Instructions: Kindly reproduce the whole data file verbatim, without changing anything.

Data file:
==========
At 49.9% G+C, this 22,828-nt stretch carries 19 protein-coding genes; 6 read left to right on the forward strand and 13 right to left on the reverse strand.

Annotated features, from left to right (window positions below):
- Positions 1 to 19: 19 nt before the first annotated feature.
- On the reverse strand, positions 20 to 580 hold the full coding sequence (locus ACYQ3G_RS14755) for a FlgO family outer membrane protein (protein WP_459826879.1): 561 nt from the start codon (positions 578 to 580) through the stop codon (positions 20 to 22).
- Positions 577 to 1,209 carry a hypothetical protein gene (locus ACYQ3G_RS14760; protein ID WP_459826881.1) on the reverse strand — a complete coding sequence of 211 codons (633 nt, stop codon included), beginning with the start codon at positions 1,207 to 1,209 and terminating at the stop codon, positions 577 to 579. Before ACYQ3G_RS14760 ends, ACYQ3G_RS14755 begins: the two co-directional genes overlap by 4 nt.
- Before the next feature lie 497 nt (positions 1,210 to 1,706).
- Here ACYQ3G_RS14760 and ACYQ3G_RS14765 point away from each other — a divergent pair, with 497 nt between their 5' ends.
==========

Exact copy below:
At 49.9% G+C, this 22,828-nt stretch carries 19 protein-coding genes; 6 read left to right on the forward strand and 13 right to left on the reverse strand.

Annotated features, from left to right (window positions below):
- Positions 1 to 19: 19 nt before the first annotated feature.
- On the reverse strand, positions 20 to 580 hold the full coding sequence (locus ACYQ3G_RS14755) for a FlgO family outer membrane protein (protein WP_459826879.1): 561 nt from the start codon (positions 578 to 580) through the stop codon (positions 20 to 22).
- Positions 577 to 1,209 carry a hypothetical protein gene (locus ACYQ3G_RS14760; protein ID WP_459826881.1) on the reverse strand — a complete coding sequence of 211 codons (633 nt, stop codon included), beginning with the start codon at positions 1,207 to 1,209 and terminating at the stop codon, positions 577 to 579. Before ACYQ3G_RS14760 ends, ACYQ3G_RS14755 begins: the two co-directional genes overlap by 4 nt.
- Before the next feature lie 497 nt (positions 1,210 to 1,706).
- Here ACYQ3G_RS14760 and ACYQ3G_RS14765 point away from each other — a divergent pair, with 497 nt between their 5' ends.